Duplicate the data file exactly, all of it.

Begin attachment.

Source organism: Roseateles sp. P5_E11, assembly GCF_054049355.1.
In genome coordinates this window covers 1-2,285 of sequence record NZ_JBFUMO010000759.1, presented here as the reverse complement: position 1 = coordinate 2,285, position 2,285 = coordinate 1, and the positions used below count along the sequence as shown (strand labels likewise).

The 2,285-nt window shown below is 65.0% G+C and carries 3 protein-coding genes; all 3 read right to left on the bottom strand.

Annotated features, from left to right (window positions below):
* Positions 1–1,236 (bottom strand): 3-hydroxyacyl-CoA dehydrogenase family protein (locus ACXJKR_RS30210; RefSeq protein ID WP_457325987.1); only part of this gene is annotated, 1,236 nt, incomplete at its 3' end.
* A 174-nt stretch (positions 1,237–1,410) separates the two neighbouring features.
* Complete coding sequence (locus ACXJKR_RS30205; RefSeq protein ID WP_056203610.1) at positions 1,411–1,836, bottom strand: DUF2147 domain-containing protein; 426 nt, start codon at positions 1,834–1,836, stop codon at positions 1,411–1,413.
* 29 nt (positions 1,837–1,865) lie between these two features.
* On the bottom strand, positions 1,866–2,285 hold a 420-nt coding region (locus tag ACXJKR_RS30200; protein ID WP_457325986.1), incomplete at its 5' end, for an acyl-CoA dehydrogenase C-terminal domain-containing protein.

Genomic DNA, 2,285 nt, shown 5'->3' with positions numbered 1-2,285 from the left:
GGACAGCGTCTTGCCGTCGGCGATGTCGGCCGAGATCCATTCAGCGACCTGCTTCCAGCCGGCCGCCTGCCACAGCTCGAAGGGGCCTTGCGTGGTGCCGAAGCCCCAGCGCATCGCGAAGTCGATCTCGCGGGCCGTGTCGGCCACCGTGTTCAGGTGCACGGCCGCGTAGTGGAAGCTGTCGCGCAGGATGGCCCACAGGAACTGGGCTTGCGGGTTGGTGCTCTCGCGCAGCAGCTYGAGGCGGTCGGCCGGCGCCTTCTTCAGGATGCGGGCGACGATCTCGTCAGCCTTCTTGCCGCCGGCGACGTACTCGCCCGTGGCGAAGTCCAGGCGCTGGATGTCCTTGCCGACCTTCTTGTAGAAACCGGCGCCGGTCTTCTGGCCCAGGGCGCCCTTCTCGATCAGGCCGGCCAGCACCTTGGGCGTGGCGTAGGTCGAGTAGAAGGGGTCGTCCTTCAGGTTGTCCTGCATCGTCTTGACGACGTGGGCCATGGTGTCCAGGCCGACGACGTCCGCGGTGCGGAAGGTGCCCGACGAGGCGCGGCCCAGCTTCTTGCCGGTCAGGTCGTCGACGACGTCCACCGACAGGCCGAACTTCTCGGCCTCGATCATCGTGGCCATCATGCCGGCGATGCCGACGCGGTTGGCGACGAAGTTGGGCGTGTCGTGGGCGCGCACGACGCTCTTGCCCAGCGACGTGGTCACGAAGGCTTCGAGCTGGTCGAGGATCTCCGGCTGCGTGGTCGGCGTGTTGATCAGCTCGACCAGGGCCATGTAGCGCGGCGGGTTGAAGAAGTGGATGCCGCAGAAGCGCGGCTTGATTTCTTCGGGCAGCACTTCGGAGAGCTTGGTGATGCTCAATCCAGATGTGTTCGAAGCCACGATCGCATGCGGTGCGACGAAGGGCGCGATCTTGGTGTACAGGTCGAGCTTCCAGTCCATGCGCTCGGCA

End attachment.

Source organism: Roseateles sp. P5_E11, assembly GCF_054049355.1.
In genome coordinates this window covers 1-2,285 of sequence record NZ_JBFUMO010000759.1, presented here as the reverse complement: position 1 = coordinate 2,285, position 2,285 = coordinate 1, and the positions used below count along the sequence as shown (strand labels likewise).

The 2,285-nt window shown below is 65.0% G+C and carries 3 protein-coding genes; all 3 read right to left on the bottom strand.

Annotated features, from left to right (window positions below):
* Positions 1–1,236 (bottom strand): 3-hydroxyacyl-CoA dehydrogenase family protein (locus ACXJKR_RS30210; RefSeq protein ID WP_457325987.1); only part of this gene is annotated, 1,236 nt, incomplete at its 3' end.
* A 174-nt stretch (positions 1,237–1,410) separates the two neighbouring features.
* Complete coding sequence (locus ACXJKR_RS30205; RefSeq protein ID WP_056203610.1) at positions 1,411–1,836, bottom strand: DUF2147 domain-containing protein; 426 nt, start codon at positions 1,834–1,836, stop codon at positions 1,411–1,413.
* 29 nt (positions 1,837–1,865) lie between these two features.
* On the bottom strand, positions 1,866–2,285 hold a 420-nt coding region (locus tag ACXJKR_RS30200; protein ID WP_457325986.1), incomplete at its 5' end, for an acyl-CoA dehydrogenase C-terminal domain-containing protein.

Genomic DNA, 2,285 nt, shown 5'->3' with positions numbered 1-2,285 from the left:
GGACAGCGTCTTGCCGTCGGCGATGTCGGCCGAGATCCATTCAGCGACCTGCTTCCAGCCGGCCGCCTGCCACAGCTCGAAGGGGCCTTGCGTGGTGCCGAAGCCCCAGCGCATCGCGAAGTCGATCTCGCGGGCCGTGTCGGCCACCGTGTTCAGGTGCACGGCCGCGTAGTGGAAGCTGTCGCGCAGGATGGCCCACAGGAACTGGGCTTGCGGGTTGGTGCTCTCGCGCAGCAGCTYGAGGCGGTCGGCCGGCGCCTTCTTCAGGATGCGGGCGACGATCTCGTCAGCCTTCTTGCCGCCGGCGACGTACTCGCCCGTGGCGAAGTCCAGGCGCTGGATGTCCTTGCCGACCTTCTTGTAGAAACCGGCGCCGGTCTTCTGGCCCAGGGCGCCCTTCTCGATCAGGCCGGCCAGCACCTTGGGCGTGGCGTAGGTCGAGTAGAAGGGGTCGTCCTTCAGGTTGTCCTGCATCGTCTTGACGACGTGGGCCATGGTGTCCAGGCCGACGACGTCCGCGGTGCGGAAGGTGCCCGACGAGGCGCGGCCCAGCTTCTTGCCGGTCAGGTCGTCGACGACGTCCACCGACAGGCCGAACTTCTCGGCCTCGATCATCGTGGCCATCATGCCGGCGATGCCGACGCGGTTGGCGACGAAGTTGGGCGTGTCGTGGGCGCGCACGACGCTCTTGCCCAGCGACGTGGTCACGAAGGCTTCGAGCTGGTCGAGGATCTCCGGCTGCGTGGTCGGCGTGTTGATCAGCTCGACCAGGGCCATGTAGCGCGGCGGGTTGAAGAAGTGGATGCCGCAGAAGCGCGGCTTGATTTCTTCGGGCAGCACTTCGGAGAGCTTGGTGATGCTCAATCCAGATGTGTTCGAAGCCACGATCGCATGCGGTGCGACGAAGGGCGCGATCTTGGTGTACAGGTCGAGCTTCCAGTCCATGCGCTCGGCA